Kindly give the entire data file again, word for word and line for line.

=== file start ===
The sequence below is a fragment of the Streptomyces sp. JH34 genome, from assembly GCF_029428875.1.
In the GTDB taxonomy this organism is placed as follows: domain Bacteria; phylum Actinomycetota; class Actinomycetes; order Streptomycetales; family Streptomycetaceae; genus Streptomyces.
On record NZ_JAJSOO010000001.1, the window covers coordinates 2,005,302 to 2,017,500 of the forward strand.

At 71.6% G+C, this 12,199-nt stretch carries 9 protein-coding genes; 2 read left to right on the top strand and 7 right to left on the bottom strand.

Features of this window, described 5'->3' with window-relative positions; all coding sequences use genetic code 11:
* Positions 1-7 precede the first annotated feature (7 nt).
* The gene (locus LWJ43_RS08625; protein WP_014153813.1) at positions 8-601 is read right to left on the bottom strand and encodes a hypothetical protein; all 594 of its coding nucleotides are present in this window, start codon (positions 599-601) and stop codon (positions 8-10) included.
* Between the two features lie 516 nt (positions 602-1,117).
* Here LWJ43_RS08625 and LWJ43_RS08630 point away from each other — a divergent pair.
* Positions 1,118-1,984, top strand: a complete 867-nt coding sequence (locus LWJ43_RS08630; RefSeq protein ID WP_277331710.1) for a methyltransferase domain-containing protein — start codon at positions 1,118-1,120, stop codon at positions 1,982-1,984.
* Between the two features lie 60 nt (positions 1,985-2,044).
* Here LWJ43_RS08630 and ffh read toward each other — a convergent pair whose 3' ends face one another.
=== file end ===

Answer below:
The sequence below is a fragment of the Streptomyces sp. JH34 genome, from assembly GCF_029428875.1.
In the GTDB taxonomy this organism is placed as follows: domain Bacteria; phylum Actinomycetota; class Actinomycetes; order Streptomycetales; family Streptomycetaceae; genus Streptomyces.
On record NZ_JAJSOO010000001.1, the window covers coordinates 2,005,302 to 2,017,500 of the forward strand.

At 71.6% G+C, this 12,199-nt stretch carries 9 protein-coding genes; 2 read left to right on the top strand and 7 right to left on the bottom strand.

Features of this window, described 5'->3' with window-relative positions; all coding sequences use genetic code 11:
* Positions 1-7 precede the first annotated feature (7 nt).
* The gene (locus LWJ43_RS08625; protein WP_014153813.1) at positions 8-601 is read right to left on the bottom strand and encodes a hypothetical protein; all 594 of its coding nucleotides are present in this window, start codon (positions 599-601) and stop codon (positions 8-10) included.
* Between the two features lie 516 nt (positions 602-1,117).
* Here LWJ43_RS08625 and LWJ43_RS08630 point away from each other — a divergent pair.
* Positions 1,118-1,984, top strand: a complete 867-nt coding sequence (locus LWJ43_RS08630; RefSeq protein ID WP_277331710.1) for a methyltransferase domain-containing protein — start codon at positions 1,118-1,120, stop codon at positions 1,982-1,984.
* Between the two features lie 60 nt (positions 1,985-2,044).
* Here LWJ43_RS08630 and ffh read toward each other — a convergent pair whose 3' ends face one another.